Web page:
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My Favorite Steak Restaurant Is Closing All 261 Of Its Locations

In a desperate move to navigate the challenges of the economic collapse exacerbated by the

COVID-19 pandemic, Logan’s Roadhouse made the decision to terminate all of its employees and close 261 of its locations. While many restaurants adapted by switching to take-out and delivery services, Logan’s chose to clear its payroll, leaving many people without work during one of the worst economic crises in American history. It’s worth noting that Logan’s Roadhouse is owned by the same parent company as Old Chicago, which also opted to furlough its employees and suspend their healthcare benefits during a time when they were needed most.

Furthermore, the company’s CEO, Hazem Ouf, was fired for financial improprieties. Ouf had moved around $7 million in sales taxes to various states where the company operated without the necessary approvals. Shortly after Ouf’s dismissal, CraftWorks Holdings, the parent company, decided to mothball all 261 of its locations, effectively terminating its employees without giving them the assurance that their jobs would return.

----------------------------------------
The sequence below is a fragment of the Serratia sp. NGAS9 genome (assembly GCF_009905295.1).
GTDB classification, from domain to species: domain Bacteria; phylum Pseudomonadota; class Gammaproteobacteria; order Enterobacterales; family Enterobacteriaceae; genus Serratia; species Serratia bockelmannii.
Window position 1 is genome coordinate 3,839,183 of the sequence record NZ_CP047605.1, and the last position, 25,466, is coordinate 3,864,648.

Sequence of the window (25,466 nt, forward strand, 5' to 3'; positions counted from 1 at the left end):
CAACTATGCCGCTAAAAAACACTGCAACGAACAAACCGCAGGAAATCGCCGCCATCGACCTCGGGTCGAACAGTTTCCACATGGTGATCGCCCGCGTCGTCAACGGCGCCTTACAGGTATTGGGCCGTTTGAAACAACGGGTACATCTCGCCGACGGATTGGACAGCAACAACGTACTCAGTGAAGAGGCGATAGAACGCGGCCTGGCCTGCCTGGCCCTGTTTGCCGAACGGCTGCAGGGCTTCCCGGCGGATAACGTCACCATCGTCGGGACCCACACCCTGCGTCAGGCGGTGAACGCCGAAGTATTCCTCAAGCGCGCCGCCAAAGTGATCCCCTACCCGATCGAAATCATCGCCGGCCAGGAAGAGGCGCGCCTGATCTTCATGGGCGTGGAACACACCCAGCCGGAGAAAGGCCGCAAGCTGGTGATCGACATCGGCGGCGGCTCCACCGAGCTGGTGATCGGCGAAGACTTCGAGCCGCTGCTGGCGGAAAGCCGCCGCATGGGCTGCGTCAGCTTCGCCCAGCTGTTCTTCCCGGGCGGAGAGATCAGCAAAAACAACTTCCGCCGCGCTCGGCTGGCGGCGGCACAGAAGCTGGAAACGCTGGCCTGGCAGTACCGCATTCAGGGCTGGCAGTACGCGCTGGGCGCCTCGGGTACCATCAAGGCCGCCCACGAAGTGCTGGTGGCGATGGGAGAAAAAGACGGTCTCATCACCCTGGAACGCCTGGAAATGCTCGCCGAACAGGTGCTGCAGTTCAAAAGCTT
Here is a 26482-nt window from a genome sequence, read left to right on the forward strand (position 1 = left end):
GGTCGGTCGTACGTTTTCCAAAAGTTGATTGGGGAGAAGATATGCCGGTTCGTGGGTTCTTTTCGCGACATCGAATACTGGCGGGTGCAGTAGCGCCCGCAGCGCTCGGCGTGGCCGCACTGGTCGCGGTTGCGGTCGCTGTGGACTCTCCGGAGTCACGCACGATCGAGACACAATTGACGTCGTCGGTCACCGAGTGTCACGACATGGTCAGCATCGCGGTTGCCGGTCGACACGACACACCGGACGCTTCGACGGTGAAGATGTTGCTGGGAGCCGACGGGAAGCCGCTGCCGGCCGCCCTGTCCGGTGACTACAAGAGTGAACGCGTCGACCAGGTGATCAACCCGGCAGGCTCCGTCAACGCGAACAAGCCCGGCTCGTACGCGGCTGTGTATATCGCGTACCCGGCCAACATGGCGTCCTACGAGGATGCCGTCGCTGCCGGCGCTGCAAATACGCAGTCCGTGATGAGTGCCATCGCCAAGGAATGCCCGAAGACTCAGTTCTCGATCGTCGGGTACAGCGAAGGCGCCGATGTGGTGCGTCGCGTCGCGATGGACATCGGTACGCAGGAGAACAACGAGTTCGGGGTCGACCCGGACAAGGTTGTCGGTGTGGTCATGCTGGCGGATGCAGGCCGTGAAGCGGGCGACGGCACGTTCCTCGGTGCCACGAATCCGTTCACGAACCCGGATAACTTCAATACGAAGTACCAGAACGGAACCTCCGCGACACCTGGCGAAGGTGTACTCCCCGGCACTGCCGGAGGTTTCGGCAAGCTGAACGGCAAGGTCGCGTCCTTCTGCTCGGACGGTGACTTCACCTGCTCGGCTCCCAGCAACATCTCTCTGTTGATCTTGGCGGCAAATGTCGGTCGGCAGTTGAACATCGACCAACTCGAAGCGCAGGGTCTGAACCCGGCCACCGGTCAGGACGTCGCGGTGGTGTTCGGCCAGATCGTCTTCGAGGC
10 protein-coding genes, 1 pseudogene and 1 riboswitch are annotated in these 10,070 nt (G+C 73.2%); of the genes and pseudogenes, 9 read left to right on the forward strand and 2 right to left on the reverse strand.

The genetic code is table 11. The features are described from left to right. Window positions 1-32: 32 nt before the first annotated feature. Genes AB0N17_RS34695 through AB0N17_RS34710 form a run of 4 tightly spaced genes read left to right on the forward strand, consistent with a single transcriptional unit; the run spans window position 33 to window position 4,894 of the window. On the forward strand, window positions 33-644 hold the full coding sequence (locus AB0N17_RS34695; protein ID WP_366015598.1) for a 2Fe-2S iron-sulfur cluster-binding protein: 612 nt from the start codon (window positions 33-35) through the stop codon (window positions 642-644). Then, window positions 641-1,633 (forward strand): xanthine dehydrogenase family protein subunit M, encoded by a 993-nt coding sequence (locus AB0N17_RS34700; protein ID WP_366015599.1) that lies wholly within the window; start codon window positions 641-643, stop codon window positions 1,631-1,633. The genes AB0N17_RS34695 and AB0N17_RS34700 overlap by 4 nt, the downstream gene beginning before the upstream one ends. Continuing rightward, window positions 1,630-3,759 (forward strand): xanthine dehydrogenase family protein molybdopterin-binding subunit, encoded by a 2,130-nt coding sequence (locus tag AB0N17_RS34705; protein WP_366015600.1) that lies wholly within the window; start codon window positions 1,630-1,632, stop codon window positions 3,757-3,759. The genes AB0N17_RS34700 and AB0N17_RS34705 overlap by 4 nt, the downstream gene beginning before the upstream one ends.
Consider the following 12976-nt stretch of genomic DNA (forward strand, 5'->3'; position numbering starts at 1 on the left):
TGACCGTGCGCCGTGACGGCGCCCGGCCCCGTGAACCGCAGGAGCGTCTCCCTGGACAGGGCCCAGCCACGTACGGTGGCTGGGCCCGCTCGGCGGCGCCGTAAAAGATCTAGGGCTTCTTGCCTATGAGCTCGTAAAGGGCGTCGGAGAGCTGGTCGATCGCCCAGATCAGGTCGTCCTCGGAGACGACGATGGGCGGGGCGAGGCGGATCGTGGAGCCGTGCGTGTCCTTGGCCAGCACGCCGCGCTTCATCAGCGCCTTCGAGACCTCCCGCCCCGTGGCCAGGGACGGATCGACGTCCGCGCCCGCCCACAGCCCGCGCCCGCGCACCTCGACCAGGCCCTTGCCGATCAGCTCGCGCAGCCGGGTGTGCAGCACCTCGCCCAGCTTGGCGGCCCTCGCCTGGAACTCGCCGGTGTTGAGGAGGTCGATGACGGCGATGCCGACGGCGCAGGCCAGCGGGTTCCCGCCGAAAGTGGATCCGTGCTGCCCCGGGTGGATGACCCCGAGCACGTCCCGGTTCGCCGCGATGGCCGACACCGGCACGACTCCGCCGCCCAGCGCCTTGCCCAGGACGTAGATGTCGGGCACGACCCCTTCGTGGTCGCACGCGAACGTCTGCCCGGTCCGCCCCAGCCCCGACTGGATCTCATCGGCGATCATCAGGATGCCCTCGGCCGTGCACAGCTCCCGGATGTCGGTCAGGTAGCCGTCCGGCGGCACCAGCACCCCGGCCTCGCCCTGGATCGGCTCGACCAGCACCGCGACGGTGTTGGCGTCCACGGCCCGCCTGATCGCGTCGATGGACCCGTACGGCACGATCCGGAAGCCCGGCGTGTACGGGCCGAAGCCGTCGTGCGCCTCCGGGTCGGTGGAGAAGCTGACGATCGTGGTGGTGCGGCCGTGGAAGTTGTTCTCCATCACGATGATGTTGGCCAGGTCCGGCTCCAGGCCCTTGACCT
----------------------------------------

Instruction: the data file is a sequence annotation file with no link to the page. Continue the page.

The company had already been struggling before the pandemic, having filed for Chapter 11 bankruptcy. The economic challenges during that period, including the broader economic crash, further compounded its difficulties.

The new CEO, Marc Buehler, wasted no time in terminating employees and cutting off their healthcare benefits, leaving them in a dire situation during a global pandemic. As a result, many individuals have had to turn to Obamacare to secure affordable health insurance.

Logan’s Roadhouse had around 18,000 employees, all of whom were abruptly let go due to the company’s mismanagement and a lack of contingency plans. Although the company abandoned its employees during a time of great need, it did establish a foundation, the HOPE Program, aimed at supporting current and former employees facing crisis situations.

The situation raises a fundamental question about corporate responsibility during times of crisis: should companies prioritize the well-being of their employees or solely focus on their bottom line? This is a matter of ongoing debate and often depends on the values and ethics of individual businesses and their leadership.